New Historian

Towns Were Healthier Than Countryside in Roman Britain

Aerial image of Ringstead Bay in Dorset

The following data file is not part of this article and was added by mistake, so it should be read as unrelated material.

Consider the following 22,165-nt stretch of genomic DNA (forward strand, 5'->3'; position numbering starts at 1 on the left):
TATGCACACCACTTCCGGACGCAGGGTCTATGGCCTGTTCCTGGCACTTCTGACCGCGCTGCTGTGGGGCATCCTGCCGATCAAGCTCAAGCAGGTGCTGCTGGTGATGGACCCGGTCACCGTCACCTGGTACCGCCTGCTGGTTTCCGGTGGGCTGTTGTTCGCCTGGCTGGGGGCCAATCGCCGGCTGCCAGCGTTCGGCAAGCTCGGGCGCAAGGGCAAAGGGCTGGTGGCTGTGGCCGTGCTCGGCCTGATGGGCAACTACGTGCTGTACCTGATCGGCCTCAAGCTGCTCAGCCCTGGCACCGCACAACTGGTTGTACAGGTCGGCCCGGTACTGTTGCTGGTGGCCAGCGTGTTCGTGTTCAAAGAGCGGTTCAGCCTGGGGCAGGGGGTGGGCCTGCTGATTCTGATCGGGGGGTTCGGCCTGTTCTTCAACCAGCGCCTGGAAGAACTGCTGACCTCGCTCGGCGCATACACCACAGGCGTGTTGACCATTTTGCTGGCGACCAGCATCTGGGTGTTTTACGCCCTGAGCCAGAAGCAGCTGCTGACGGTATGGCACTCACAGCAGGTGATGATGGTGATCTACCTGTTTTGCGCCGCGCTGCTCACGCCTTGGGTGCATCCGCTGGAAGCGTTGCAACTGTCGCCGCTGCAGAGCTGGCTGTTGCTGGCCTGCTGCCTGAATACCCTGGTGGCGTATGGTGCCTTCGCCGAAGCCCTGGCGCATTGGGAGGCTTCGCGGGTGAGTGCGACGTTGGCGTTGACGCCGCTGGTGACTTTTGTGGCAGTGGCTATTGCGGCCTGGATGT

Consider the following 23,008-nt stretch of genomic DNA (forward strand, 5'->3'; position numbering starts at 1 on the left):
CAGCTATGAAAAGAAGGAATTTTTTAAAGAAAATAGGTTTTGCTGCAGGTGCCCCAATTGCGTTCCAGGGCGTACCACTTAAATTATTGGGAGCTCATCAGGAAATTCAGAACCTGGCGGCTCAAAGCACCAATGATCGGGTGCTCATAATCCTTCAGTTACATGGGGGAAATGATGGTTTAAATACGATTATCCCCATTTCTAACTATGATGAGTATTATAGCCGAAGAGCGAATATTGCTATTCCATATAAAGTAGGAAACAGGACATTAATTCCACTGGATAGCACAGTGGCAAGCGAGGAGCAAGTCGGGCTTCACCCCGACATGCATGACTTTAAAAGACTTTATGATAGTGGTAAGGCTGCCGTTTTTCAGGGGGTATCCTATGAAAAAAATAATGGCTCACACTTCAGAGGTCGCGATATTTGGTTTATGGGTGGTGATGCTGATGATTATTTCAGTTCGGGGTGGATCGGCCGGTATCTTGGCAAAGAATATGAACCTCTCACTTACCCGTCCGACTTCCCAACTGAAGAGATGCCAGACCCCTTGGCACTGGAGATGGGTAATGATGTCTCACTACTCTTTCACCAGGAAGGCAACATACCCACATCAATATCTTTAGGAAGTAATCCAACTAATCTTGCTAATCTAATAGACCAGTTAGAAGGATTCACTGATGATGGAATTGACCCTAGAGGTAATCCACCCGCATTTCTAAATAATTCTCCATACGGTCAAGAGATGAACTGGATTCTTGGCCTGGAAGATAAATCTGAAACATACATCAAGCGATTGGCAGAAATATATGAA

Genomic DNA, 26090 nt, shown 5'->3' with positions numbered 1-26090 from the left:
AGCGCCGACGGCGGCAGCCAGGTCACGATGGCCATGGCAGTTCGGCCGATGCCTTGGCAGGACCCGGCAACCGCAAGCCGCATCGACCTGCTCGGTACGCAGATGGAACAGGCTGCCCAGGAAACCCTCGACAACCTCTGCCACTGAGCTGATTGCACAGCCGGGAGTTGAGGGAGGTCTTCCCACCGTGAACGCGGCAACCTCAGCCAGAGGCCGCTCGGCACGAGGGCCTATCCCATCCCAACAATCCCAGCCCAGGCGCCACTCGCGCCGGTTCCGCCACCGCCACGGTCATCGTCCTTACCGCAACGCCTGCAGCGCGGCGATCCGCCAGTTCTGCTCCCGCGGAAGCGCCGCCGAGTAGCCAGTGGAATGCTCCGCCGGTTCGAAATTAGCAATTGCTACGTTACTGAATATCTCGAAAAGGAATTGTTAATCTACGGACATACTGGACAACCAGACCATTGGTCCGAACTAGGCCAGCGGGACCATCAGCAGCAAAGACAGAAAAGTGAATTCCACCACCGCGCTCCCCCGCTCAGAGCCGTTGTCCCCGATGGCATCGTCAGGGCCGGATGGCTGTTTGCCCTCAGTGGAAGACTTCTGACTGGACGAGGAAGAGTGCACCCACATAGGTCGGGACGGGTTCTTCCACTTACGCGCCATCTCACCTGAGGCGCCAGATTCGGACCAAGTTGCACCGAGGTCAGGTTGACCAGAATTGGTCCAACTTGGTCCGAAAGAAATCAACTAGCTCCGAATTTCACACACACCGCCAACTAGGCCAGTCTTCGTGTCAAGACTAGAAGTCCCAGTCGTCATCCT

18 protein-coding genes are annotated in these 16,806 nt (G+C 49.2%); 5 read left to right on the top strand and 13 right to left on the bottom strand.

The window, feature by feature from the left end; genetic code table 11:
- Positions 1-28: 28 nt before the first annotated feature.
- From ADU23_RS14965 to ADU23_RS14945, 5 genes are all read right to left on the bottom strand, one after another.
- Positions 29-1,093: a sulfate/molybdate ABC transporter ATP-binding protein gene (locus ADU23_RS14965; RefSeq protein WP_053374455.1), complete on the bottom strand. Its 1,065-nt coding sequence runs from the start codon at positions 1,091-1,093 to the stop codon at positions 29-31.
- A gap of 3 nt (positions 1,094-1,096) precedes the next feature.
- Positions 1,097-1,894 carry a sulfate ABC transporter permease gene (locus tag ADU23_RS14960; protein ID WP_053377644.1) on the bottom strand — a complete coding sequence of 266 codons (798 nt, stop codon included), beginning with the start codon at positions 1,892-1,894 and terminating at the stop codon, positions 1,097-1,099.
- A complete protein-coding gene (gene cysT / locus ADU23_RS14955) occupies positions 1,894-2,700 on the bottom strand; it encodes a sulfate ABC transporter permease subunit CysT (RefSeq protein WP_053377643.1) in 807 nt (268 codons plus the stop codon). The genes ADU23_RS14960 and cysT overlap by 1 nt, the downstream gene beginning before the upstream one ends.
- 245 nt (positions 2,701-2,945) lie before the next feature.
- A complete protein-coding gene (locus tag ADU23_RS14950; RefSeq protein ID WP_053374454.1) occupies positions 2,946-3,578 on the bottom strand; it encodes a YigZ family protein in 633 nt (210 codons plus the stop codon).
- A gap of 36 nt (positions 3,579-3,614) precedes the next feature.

<![CDATA[Nowadays, few of us doubt that life in the country is healthier than in the city, what with the high levels of pollution and population density that increase the risks of all sorts of epidemics. Yet it was not always like this, and especially not so in Roman Britain, according to a new study from the Centre for Human Bioarchaeology with the Museum of London. The study, led by Rebecca Redfern, the Centre’s curator for Human Osteology, examined the remains of 344 people who lived between 1 and 500 CE in Dorset. The major find was that those who lived in towns tended to die later than those who lived in the country. Statistically, over a third of the people who lived in Dorchester, 34% to be precise, survived beyond the age of 35. The same was true for just 29.5% of countryside dwellers in Dorset. The difference may not seem very big but it is scientifically significant. What’s more, the authors note that the findings are valid for Dorchester specifically, a relatively small town, and may not be true for the big cities of the Roman empire, such as Rome itself, which was in all likelihood highly polluted and had a much higher population density than Dorchester, says Redfern. The reasons for this difference in longevity can be found in the lifestyles of the two types of population. Countryside dwellers at the time had much harder lives physically, since the great majority worked for the few wealthy landowners, and this involved long hours of hard labour. In addition, their diet was much more basic and unvaried than that of people in towns, so malnourishment was most probably a common problem. Yet not everything was good for town dwellers at the time. One other finding from the study was that children born in the countryside tended to survive beyond the age of 10 more often. Among the 194 skeletons in the sample that had been buried in Dorchester, 43.5% belonged to children who had died before turning 10. The same was true for only 28.6% of the 150 skeletons from the nine countryside cemeteries. According to the research team, this may have been a result of older traditions in child-rearing surviving in the countryside but not so much in towns. In addition to their children getting to live longer, country folk had another advantage over those who lived in towns: better dental health. Here the difference was much more significant. Fragmentary tooth enamel was identified in 28% of the town sample and plaque was present in as much as 70%. At the same time, just 17% of countryside dwellers suffered from fragmentary enamel and 59% had plaque. For cavities, the figure was over 50% for town dwellers and 35% for countryside folk. The obvious reason for these tooth troubles was the diet of town dwellers. Although more nutritious on the whole, it was also more sugary than the diet of country dwellers, since those living in towns had access to goods imported from other parts of the Roman empire. The idea that life is healthier in the countryside was present in Roman Britain as well, it is not a new construct from the industrial age. What this study has suggested is that this was not necessarily true, although the conclusion, as mentioned above, may only be valid for smaller urban settlements and not for large cities. Image courtesy of Wikimedia Commons user: Philip Venn]]>

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